sensed presence

sensed presence
   Also known as sense of presence, feeling ofa presence (FOP), idea of a presence, hallucination of presence, false proximate awareness, false bodily awareness, intruder hallucination, somaesthetic phantom double, somaesthetic doppelgänger, heatoscopy without optical image, phantom impressions, Anwesenheit, concrete awareness, and vivid physical awareness (leibhafte Bewusstheit). All these terms are used to denote the intuitive feeling of someone or something nearby who cannot be perceived, or appears to reside at the fringe of vision. Sensed presence may be accompanied by *visual, *auditory, *olfactory, and/or * tactile hallucinations, but the phenomenon itself is considered to have no perceptual characteristics. The German psychiatrist and philosopher Karl Jaspers (1883-1969) has been credited with first describing the phenomenon at length, designating it as * leibhafte Bewusstheit.AsJaspers explains, "In such cases we are aware that something is present which at that moment is not based on any obvious sensory sign." Jaspers distinguishes three features characteristic of sensed presence, comprising a sense of urgency, a sense of certainty, and a sense of vividness. Although sensed presence tends not to be classified as a * hallucination proper, multiple references to the alleged hallucinatory nature of sensed presence can be found in the literature, sometimes with a reference to the observation made by the American psychologist and philosopher William James (1842-1910) that intuitive feelings such as sensed presence may be conceptualized as "imperfectly developed hallucinations". Jaspers does not follow James in this respect, although he leaves open the possibility of a further development of sensed presence into a *hallucination proper. Others have sought to solve this clas-sificatory issue by designing novel categories of human experience (such as * hallucinoid experience and * minor hallucination) to which sensed presence can be assigned. In still other classifications, sensed presence is relegated to the class of * autoscopic phenomena. The latter solution is perhaps defendable in cases of sensed presence involving an illusory double of one's self. In or shortly before 1917, the German theologist Rudolf Otto (1869-1937) coined the terms * numinous and numen praesens to denote the sensed presence of a sacred or daemonic entity. Sensed presence is a phenomenon known to many healthy individuals. However, a heightened incidence of sensed presence has been described in a variety of pathological conditions. These include hysteria, *psychotic states, *aurae occurring in the context of paroxysmal neurological disorders such as migraine and epilepsy, Parkinson's disease, * hypnagogic and * hypnopompic states, and REM-related parasomnias such as *sleep paralysis. Sensed presence occurring during sleep paralysis has been associated with REM-related endogenous activation of a hypervigilant and biased attentive state. It has been claimed by the American-Canadian neuropsychologist Michael A. Persinger (b. 1945) that sensed presence can be evoked experimentally with the aid of a *Koren helmet or God helmet, as this device is colloquially referred to.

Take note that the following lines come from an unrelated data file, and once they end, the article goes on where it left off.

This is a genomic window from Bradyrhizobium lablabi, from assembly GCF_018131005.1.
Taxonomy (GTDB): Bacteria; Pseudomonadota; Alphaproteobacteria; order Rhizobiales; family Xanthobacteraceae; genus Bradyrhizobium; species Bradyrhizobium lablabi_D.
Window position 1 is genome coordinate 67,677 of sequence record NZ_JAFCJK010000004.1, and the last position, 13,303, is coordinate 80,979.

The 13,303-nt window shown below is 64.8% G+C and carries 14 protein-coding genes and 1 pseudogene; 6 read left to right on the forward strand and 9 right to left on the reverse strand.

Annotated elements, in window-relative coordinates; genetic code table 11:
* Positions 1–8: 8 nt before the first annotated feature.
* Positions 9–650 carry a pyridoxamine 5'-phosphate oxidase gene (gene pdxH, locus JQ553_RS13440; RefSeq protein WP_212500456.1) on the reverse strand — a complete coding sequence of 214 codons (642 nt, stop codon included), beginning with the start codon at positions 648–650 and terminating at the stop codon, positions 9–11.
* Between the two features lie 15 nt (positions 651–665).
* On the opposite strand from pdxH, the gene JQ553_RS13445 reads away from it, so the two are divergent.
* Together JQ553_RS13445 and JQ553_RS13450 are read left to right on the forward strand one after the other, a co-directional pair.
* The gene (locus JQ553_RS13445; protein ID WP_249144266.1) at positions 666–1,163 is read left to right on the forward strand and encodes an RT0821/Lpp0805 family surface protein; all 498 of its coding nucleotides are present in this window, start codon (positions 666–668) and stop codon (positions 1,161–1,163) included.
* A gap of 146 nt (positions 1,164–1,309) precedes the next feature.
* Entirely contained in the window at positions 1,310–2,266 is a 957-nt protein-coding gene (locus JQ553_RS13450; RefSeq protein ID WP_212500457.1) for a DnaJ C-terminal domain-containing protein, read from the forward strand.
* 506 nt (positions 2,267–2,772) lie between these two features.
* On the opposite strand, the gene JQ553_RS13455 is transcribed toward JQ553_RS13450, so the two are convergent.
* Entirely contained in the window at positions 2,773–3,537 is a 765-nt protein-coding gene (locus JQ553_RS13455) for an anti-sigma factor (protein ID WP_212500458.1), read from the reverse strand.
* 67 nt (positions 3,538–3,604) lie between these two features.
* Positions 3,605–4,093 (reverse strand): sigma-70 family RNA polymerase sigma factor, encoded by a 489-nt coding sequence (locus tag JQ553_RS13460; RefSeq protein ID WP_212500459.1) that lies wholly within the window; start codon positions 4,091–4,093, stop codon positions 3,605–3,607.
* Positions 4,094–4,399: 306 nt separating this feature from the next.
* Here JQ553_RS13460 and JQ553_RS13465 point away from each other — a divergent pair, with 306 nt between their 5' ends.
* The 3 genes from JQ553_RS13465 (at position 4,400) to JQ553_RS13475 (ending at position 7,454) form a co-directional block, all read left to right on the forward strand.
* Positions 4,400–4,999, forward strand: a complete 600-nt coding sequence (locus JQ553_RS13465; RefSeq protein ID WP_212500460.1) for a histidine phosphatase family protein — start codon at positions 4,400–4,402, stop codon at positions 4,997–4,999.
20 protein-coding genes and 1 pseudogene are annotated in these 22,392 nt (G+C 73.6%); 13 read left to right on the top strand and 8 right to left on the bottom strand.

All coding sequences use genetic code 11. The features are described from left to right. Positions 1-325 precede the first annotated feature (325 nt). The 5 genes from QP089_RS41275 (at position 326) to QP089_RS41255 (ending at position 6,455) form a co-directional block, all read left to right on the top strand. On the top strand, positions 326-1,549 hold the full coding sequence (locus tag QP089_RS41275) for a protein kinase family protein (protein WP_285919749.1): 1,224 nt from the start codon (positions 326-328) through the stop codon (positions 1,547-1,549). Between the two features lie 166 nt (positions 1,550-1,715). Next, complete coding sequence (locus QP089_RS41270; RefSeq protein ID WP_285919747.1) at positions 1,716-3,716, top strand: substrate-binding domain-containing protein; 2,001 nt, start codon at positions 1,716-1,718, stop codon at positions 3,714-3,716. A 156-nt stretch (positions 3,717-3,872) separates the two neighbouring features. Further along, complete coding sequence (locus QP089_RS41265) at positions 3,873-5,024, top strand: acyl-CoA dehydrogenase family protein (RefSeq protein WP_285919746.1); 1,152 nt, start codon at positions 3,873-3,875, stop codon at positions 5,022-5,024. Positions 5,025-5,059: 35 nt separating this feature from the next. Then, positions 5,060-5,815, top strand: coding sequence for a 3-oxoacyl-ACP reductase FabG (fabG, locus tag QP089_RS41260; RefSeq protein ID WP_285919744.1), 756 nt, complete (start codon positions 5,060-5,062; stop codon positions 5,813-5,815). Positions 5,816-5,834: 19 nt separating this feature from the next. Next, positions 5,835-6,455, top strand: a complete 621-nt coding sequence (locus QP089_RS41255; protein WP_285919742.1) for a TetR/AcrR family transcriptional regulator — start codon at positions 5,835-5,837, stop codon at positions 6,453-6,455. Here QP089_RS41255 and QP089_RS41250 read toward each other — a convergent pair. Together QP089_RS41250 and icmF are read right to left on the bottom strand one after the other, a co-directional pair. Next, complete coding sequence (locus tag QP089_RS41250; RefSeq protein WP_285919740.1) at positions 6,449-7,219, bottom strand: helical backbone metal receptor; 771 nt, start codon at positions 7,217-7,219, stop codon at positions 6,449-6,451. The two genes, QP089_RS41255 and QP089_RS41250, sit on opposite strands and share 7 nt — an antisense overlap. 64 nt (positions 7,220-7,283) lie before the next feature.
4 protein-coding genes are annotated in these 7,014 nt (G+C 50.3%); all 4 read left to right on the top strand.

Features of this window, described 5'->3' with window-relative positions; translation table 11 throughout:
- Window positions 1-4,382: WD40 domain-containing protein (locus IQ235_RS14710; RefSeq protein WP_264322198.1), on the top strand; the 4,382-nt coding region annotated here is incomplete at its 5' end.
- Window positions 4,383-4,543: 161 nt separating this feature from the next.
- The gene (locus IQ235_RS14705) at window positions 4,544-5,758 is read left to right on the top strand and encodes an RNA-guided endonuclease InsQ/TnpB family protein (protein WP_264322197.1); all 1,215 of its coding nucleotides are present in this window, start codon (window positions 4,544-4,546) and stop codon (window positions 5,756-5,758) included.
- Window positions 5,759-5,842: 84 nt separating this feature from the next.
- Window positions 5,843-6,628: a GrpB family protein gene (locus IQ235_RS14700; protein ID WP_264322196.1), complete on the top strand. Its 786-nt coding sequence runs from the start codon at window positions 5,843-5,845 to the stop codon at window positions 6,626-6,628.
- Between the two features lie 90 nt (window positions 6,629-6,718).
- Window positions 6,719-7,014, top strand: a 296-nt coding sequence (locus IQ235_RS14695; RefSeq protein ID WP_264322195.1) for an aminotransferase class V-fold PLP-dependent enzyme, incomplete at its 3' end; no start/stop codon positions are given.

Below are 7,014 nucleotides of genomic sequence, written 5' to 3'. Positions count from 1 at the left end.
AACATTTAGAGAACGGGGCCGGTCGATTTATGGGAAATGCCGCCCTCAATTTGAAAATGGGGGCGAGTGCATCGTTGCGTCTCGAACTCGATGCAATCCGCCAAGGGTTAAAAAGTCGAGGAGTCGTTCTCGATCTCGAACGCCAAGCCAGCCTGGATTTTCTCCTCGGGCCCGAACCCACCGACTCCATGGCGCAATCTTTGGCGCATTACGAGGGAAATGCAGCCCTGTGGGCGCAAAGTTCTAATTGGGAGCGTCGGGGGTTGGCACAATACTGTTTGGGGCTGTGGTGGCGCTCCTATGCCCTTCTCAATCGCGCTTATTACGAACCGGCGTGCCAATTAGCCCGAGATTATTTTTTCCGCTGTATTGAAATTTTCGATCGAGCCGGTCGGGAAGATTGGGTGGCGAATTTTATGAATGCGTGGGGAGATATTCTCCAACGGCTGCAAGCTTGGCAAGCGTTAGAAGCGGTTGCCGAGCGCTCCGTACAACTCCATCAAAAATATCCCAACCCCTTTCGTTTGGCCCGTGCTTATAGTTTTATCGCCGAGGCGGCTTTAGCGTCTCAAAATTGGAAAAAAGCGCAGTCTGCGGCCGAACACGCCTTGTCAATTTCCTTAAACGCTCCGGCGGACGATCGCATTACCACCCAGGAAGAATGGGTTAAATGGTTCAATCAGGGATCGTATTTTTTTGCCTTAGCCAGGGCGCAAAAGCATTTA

Brugger, P., Regard, M., Landis, Th. (1997). Illusory reduplication of one's own body: Phenomenology and classification of auto-scopic phenomena. Cognitive Neuropsychiatry, 2, 19-38.
   Cheyne, J.A. (2001). The ominous numinous. Sensed presence and 'other' hallucinations. Journal ofConsciousness Studies, 8, 133-150.
   Fénelon, G., Mahieux, F., Huon, R., Ziégler, M. (2000). Hallucinations in Parkinson's disease: Prevalence, phenomenology and risk factors. Brain, 123, 733-745.
   Jaspers, K. (1997). General psychopathology. Volume 1. Translated by Hoenig, J., Hamilton, M.W. Baltimore, MA: Johns Hopkins University Press.
   Reed, G. (1972). The psychology ofanomalous experience. A cognitive approach. London: Hutchinson & Co.

Dictionary of Hallucinations. . 2010.

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